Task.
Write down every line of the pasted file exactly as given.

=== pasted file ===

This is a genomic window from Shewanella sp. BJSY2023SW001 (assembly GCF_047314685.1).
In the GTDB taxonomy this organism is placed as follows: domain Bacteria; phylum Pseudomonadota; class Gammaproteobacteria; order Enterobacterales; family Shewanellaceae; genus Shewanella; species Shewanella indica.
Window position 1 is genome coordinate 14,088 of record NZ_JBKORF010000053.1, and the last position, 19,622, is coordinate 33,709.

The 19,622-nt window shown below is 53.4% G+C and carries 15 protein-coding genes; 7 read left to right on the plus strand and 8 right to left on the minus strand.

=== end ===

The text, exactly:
This is a genomic window from Shewanella sp. BJSY2023SW001 (assembly GCF_047314685.1).
In the GTDB taxonomy this organism is placed as follows: domain Bacteria; phylum Pseudomonadota; class Gammaproteobacteria; order Enterobacterales; family Shewanellaceae; genus Shewanella; species Shewanella indica.
Window position 1 is genome coordinate 14,088 of record NZ_JBKORF010000053.1, and the last position, 19,622, is coordinate 33,709.

The 19,622-nt window shown below is 53.4% G+C and carries 15 protein-coding genes; 7 read left to right on the plus strand and 8 right to left on the minus strand.